Friday, July 01, 2005

The Greens of Summer

Posted by PicasaOut the kitchen window

Summer is settling into the canyon; much more gently and slowly than usual. This slower, gentler summer is reflected not only in the still faintly green, but mostly cornhusk yellow hills aorund my house, but also in my water bill. We have not much more than an acre and it's all irrigated. Any land that is not irrigated and is within 150 feet of a dwelling, has to be cleared, hacked back and made barren. We choose not to do that which is why Los Angeles County Waterworks bills are usually opened (in the summer months) with some sense of dread. Our first summer in Topanga, when we weren't exactly young, but were green to the ways of watering, our first two-monthly bill was over $600.00. Within a week, Himself understood the irrigation backwards. Small leaks were fixed, Western gardening books were purchased and studied, and timers set for fewer, but longer watering bursts. Today I received my first bill of the season and it's for a little over $200. I know the weather is largely to do with this, but I feel a certain sense of pride at just how little water we've used.

It won't rain again until November at the earliest. With the dryness, I'm hoping we'll have no need for the Moroccan Fly Abatement Scheme pictured below.

And so today I took the baggies off the lantern. This fly abatement scheme was initiated not too many weeks ago when my daughter's dearest friend from her D.C. days was visiting. Pesky little flies were bugging us and Annabelle (DC friend) related to us the way she and her husband, Ken, keep flies at bay at their weekend place in West Virginia. Simply put, they fill baggies with water and nail, staple or hook them onto any available surface. It's not a pretty look, but it works out East. While it didn't seem to do anything here in the West but, as with all things new and different, after a while it just becomes normal. And so the water-filled sacks hung on our Moroccan lantern for about a month until today when I threw caution to the wind and pulled them off.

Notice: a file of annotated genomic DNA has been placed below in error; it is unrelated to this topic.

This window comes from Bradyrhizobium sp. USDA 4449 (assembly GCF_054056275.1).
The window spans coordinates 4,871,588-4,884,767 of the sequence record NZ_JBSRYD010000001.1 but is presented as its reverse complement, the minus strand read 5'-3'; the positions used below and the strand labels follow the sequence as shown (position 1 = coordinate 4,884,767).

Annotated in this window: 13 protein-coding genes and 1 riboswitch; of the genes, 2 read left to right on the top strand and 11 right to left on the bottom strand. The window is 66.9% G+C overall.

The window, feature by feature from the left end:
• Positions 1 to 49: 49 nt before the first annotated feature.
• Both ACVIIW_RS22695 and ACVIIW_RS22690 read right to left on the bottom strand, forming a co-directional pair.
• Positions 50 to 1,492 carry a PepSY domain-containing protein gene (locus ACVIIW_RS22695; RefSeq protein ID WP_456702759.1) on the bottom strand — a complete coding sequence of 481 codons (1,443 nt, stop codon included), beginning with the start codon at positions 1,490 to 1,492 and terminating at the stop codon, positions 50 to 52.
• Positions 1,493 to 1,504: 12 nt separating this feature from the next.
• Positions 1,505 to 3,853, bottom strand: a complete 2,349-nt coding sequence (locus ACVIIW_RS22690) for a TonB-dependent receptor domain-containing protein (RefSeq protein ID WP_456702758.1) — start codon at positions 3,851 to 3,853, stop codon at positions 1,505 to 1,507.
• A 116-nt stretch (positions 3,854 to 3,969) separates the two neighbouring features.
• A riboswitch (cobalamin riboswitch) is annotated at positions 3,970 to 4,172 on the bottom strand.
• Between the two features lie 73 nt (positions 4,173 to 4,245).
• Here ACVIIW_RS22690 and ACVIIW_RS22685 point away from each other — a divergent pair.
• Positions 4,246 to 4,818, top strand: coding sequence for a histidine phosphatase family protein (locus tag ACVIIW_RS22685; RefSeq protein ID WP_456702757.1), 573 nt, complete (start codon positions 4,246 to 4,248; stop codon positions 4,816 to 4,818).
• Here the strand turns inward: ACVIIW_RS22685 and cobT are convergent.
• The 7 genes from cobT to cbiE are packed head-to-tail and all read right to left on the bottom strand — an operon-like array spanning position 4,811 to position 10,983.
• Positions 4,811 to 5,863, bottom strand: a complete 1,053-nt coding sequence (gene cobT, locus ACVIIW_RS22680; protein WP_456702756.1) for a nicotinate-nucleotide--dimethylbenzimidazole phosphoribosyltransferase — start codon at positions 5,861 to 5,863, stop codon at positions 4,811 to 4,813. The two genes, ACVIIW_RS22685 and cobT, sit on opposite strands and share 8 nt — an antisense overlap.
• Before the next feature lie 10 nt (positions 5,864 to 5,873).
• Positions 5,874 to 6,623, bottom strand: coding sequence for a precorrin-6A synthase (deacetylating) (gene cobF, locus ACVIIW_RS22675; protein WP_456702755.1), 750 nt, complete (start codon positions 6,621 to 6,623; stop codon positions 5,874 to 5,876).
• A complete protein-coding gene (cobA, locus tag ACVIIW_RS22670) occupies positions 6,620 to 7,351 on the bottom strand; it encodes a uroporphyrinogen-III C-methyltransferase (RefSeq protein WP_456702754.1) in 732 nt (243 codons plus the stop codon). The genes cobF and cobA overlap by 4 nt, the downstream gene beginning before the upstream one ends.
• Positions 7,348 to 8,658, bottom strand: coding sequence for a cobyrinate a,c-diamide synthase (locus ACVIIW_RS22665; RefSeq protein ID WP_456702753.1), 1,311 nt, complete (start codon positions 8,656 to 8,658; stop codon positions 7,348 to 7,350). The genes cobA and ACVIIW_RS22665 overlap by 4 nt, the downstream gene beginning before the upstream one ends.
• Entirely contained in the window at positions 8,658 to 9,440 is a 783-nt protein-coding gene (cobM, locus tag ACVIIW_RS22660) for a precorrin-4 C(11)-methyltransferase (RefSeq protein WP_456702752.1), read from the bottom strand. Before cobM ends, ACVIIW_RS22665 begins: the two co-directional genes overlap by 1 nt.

The cacti given us by kindly neighbors were finally stuck in the dirt. I love the way they're planted...kind of like sentinels keeping watch over the playhouse and driveway. These gifted plants have made me feel a little guilty from the day they were offered.

Louise called me and said they'd done some cactus-culling and would we like some. I jumped at the offer and told her we'd collect them within the week. Four weeks later we still hadn't picked them up. The primary excuse was laziness, with weather coming in a distant second. Six weeks later I saw them...neatly stacked on the driveway. If these neighbors weren't in their mid 70s, I'd think, oh well, oops, sorry. But I felt like shit since Louise, who has crapped out lungs on a good day, probably hauled them over in a wheelbarrow.

Down the driveway, just out of the watchful gaze of the sentinel cacti, lies my newspaper. This morning I just took a picture of it. I never actually went and hauled it up until my husband called to say he'd be home in 20 minutes. If you look hard, you can see it, encased in plastic, at the end of the drive.


Blogger Meghan said...

Due to the title for your post, I have Paul Simon's "Kodachrome" ringing in my head, which, if I had to choose a song to loop over and over in my brain is really not a bad one at all.

9:20 AM  

Post a Comment

<< Home